On what Wistert thinks about new wrinkles, such as the Wildcat, developing in the game: "Having been a lineman, it makes it a lot tougher on us because you don't know what's coming next and in the meantime, all these guys you're playing against are getting bigger and bigger and bigger and that's a tougher assignment now. I'm glad I played when I did because I enjoyed every minute of it, and I usually spent 60 minutes of every game in those days, but I wouldn't want to be trying to do that in the game today."
On the impressions Wistert has when he walks into modern stadiums today: "Wow. I just got to see the outside of our [Lincoln Financial Field] here today and it's very, very impressive. You know, back in Ann Arbor, Michigan, where I went to school, I went to the University of Michigan there, the stadium that we're playing in and which, for the last 35 years has entertained crowds in excess of 100,000 people, was built in 1928 and is still there and we're still using it. We saved and awful lot of money because it costs million and millions of dollars to build these stadiums, you know. And I'm surprised to see how they'll walk away from one stadium and pick out a new one, like we have done with [Lincoln Financial Field] here. Boy, that's some investment."
On Cunningham's greatest memory as an Eagle: "My greatest memory actually wasn't an individual play. It was in 1992 when we won our playoff game. We had been, we had the goose egg for a few years and that was very difficult. So in New Orleans when we went down there and we played against that number-one ranked defense and against [former New Orleans Saints] Bobby Hebet and the guys and just remembering Freddy [Barnett] catching passes, diving in the end zone and Calvin [Williams] and guys just doing whatever they can do to score. With a hostile crowd, it was so loud no one could hear me counting the signal. It was a blessing to win that game and it was like a relief at the same time."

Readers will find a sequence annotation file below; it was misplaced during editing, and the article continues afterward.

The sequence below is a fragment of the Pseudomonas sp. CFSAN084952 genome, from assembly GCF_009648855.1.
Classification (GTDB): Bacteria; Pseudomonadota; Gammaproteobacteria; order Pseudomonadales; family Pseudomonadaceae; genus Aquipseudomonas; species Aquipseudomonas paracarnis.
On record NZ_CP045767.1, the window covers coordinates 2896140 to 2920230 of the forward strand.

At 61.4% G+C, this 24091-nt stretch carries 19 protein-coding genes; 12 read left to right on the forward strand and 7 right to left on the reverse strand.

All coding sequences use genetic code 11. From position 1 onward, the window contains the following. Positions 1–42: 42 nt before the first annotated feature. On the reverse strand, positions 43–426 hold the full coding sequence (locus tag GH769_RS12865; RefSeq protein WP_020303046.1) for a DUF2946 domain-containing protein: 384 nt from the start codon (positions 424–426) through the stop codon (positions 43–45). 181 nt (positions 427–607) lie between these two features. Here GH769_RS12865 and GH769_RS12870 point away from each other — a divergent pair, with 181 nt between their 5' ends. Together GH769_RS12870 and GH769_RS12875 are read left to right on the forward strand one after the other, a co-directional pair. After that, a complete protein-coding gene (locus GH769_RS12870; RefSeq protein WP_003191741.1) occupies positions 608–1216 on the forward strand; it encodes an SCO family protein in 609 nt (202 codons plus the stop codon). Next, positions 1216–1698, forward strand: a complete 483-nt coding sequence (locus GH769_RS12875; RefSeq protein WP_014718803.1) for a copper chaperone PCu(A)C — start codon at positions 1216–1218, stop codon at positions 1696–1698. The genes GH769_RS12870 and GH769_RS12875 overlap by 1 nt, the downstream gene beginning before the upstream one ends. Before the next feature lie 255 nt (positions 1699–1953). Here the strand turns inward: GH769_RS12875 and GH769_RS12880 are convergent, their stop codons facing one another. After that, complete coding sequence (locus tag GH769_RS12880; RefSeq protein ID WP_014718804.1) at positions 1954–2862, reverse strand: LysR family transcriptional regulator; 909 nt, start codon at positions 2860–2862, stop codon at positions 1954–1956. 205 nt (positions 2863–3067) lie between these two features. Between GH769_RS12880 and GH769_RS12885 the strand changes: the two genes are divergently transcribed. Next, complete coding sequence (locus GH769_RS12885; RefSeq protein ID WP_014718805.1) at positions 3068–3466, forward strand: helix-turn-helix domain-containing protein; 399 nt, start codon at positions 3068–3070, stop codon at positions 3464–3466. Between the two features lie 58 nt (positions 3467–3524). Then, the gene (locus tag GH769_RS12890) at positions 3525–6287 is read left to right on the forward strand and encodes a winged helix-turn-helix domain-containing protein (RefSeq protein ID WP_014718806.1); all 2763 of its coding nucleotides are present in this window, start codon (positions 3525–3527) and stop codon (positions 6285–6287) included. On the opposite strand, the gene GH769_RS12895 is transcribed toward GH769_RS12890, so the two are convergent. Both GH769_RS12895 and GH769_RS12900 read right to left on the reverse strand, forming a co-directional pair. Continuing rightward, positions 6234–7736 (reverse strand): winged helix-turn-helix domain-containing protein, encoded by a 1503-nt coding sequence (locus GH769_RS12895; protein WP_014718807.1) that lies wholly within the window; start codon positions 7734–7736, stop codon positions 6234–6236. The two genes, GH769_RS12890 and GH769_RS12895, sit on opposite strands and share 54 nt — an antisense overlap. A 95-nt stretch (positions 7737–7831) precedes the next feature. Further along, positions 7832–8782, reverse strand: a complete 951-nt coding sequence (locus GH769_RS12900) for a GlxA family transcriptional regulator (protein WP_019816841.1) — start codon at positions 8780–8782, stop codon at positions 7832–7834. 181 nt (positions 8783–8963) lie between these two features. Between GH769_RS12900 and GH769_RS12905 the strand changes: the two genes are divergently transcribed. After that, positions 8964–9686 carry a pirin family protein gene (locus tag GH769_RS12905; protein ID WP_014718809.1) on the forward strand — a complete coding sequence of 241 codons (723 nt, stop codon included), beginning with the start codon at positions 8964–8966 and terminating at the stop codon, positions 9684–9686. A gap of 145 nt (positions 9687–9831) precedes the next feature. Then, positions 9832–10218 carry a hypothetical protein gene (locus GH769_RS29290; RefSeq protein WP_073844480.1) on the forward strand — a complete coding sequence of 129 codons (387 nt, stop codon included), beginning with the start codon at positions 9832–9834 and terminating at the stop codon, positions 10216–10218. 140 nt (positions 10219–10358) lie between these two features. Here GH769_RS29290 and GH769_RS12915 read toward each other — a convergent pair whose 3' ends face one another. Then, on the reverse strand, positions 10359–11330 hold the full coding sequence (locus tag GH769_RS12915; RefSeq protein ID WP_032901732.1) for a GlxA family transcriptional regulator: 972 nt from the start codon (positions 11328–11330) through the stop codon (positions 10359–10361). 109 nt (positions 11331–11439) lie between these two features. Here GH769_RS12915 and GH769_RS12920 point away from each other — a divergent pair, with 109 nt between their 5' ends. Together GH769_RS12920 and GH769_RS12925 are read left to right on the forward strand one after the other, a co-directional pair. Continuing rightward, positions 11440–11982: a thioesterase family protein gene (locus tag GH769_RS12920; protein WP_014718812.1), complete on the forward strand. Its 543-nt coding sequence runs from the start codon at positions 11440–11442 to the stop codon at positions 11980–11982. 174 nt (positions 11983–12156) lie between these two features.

On Cunningham's one play that stands out in his mind: "A lot of people ask me about what was the hardest hit that I took. And I always think back to when we were here, at Vets Stadium, of course, with the rats running all around the place and things like that, eating up the cats. And we were at about our 25 or 30-yard line going toward their locker room, so we had about 70 yards to go. I had to get a first down and it was about 3rd and 8 and I ran up the sideline and I dove for the first down and Alvin Walden I think his name was, he hit me in the air. And we're supposed to be tough guys. I jumped up and ran back to the huddle and ran out of wind and laid on the ground. I looked next to me and I think it was Ron Heller, was lying down, so I felt okay that he was there next to me. But that was probably my most memorable play, besides being injured in Green Bay and in the Giants Stadium."
On whether Cunningham keeps in touch with any of his old teammates: "Yeah, [LB] Byron Evans, [S] Mark McMillian, I called [RB] Keith Byars. I think he's at Boca Raton high school in Florida coaching a team. I think his son is in high school now, running back too. And then I talk to [WR] Mike Quick from time to time, [WR] Kenny Jackson, and then of course the players from the other teams like [WR] Raghib Ismail, who I met with the Cowboys. But, not a lot of the guys do I talk to. I think you guys remember the tight end [Maurice Johnson], who was a backup tight end back in the day; I talked to him the other day through facebook. I guess with facebook you can talk to anybody nowadays. It's easier to get in contact with people so, it's a good entity to be involved with."